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I want to show that it is not true that for any metric space $(X,d)$, the arbitrary union of compact subsets of $X$ is always compact.

For this I use the following counterexample: Consider the metric space $(\mathbb{R},d)$ with $d$ being the euclidean metric. Let $\mathcal{A}=\left\{[a,a]:a\in\mathbb{R}\right\}$, note that every element in $\mathcal{A}$ is a closed and bounded interval, then by the Heine-Borel theorem, each element of $\mathcal{A}$ is compact in this metric space.

Note that $\cup\mathcal{A}=\bigcup_{a\in\mathbb{R}}[a,a]=\mathbb{R}$, which is not compact. Then we found a metric space for which there is an arbitrary union of compact subsets that is not compact.

Is this counterexample right? I'm a bit dubious about the use I'm making of the notion of "arbitrary" union, since I'm not positive that $\mathbb{R}$ is actually an arbitrary index set (since at the end I'm choosing the index set). In other words, I think I'm implying that "arbitrary" and "uncountable" are equivalent notions in this context, fact that I'm not sure of. Thank you!

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    $\begingroup$ "Arbitrary", in this context, doesn't really mean much. It's just included to distinguish from finite unions (or in other contexts, countable unions). The fact is, you provided a union of compact sets that is not compact. That is all that's required. $\endgroup$ Sep 26, 2022 at 3:10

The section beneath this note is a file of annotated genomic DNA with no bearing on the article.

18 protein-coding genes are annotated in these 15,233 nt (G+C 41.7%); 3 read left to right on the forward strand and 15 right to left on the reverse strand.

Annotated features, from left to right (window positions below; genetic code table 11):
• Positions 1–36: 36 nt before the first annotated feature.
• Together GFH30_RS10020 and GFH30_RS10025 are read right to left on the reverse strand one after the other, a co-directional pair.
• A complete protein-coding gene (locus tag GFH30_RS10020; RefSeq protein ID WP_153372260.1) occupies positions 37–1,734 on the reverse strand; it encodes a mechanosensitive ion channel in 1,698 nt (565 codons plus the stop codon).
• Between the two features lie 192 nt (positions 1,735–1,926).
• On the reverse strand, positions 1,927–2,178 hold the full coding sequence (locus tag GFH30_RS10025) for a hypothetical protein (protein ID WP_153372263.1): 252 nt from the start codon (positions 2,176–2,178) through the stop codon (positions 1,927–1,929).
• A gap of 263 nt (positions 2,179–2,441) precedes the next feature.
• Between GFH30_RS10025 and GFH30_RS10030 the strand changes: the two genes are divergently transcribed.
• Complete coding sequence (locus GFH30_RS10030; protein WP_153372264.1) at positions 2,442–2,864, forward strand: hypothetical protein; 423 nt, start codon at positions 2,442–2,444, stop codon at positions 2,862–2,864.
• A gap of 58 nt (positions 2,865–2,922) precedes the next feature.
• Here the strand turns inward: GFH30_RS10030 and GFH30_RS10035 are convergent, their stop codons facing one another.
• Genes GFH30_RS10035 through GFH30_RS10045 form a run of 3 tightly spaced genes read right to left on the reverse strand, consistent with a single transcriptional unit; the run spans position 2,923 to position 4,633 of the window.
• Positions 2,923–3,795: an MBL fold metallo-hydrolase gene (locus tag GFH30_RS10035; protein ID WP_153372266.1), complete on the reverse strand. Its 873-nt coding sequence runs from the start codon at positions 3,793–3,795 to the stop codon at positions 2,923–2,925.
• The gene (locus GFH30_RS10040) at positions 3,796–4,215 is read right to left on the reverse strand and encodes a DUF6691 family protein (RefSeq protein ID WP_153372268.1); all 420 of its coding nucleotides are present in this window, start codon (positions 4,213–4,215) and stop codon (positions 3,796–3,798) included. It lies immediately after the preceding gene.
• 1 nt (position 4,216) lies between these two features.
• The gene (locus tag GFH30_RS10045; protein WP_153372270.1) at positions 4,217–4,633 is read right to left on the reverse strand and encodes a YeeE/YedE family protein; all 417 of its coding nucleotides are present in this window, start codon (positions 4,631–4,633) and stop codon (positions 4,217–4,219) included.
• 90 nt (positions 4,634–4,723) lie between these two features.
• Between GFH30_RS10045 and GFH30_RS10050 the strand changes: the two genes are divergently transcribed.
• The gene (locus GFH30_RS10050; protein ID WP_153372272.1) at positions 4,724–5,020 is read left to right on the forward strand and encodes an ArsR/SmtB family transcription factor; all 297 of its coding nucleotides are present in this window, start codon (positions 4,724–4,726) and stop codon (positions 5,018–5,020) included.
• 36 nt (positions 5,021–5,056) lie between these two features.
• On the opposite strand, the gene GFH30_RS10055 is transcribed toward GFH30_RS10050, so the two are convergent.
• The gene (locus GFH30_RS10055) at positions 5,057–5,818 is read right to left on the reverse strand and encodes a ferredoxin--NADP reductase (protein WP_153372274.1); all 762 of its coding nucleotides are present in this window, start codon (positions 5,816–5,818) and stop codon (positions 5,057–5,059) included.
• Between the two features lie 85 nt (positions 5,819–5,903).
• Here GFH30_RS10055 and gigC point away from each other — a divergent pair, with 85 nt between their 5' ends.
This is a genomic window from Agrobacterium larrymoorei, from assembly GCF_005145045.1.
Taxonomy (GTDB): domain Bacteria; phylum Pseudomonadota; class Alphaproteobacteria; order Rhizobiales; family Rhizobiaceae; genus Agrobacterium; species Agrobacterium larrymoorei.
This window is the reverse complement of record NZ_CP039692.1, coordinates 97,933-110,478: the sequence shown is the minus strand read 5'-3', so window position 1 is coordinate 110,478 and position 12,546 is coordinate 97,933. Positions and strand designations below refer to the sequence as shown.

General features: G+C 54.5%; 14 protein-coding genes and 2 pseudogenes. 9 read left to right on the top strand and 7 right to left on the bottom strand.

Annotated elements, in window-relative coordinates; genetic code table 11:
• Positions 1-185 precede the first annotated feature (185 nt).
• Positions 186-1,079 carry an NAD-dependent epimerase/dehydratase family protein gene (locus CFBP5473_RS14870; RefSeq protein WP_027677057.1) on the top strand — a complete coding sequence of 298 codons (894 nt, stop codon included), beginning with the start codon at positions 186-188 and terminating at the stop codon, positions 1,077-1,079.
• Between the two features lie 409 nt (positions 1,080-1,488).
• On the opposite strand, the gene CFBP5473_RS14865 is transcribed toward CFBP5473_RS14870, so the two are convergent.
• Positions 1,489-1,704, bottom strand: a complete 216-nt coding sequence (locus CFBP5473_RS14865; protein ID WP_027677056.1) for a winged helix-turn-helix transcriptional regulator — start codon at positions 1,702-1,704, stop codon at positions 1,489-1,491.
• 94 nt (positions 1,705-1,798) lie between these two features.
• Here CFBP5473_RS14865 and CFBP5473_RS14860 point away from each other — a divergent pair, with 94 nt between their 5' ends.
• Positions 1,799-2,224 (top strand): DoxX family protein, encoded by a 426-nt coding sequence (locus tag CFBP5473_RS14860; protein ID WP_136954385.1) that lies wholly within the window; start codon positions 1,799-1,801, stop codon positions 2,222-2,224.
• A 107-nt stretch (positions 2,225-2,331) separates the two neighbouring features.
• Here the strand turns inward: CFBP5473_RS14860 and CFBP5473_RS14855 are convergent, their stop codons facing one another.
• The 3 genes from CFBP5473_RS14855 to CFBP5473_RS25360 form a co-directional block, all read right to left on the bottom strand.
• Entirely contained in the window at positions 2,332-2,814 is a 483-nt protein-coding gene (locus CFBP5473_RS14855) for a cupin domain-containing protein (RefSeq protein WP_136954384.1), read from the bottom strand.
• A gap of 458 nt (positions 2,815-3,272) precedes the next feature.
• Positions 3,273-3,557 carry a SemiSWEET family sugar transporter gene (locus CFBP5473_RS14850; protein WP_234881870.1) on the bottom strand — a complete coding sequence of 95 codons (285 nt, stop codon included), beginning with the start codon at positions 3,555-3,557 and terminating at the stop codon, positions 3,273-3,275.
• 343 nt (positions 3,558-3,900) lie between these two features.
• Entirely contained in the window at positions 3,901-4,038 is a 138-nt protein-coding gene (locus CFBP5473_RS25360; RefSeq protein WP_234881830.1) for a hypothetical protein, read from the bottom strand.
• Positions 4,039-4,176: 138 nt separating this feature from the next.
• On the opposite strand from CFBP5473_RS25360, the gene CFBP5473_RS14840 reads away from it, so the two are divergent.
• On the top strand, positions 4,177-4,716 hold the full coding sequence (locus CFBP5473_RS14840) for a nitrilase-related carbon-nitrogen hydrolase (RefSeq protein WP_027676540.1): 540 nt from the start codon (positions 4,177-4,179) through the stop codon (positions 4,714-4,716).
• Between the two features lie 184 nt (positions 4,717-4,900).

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    $\begingroup$ That counter example is fine albeit a bit of an overkill. But look. A compact set is closed and bounded (in $\mathbb R^n$ at least) so to get a counter example we need a union of closed and bounded sets that are either no closed or not bounded and if we apply a little brain juice we can come up with all sorts of simple counter example. For instance, an infinite union of unit intervals that are unbounded. Or $\cup_{n\in\mathbb Z} [\frac 1n, 1-\frac 1n] = (0,1)$ [Not closed!]. It's easy to see that our union must be infinite. $\endgroup$
    – fleablood
    Sep 26, 2022 at 3:54
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    $\begingroup$ In fact, you can use this to produce a counterexample for any non-compact metric space. Singeltons are always compact in metric spaces (even in general Hausdorff spaces) and we can always write $X=\bigcup_{x\in X} \{ x\}$. $\endgroup$ Sep 26, 2022 at 5:18
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    $\begingroup$ Any finite space is compact, and any space is the union of all of its finite sub-spaces. $\endgroup$ Sep 26, 2022 at 6:00
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    $\begingroup$ A note: using Heine-Borel to prove that a one-point set is compact is way overkill, and also unnecessarily restricts you to Euclidean space. A direct proof is much simpler: consider any open cover of the set $\{a\}$. Then at least one of the sets in the cover necessarily contains $a$. That set by itself is an open cover of $\{a\}$, and one set is certainly a finite number of sets. Done. This works in any topological space whatsoever, and also extends directly to show that finite sets are always compact. $\endgroup$ Sep 26, 2022 at 12:01

4 Answers 4

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The word "arbitrary" is an informal, and often misleading, terminology. It is usually a reference to the universal quantifier, and in this problem that's exactly what it refers to.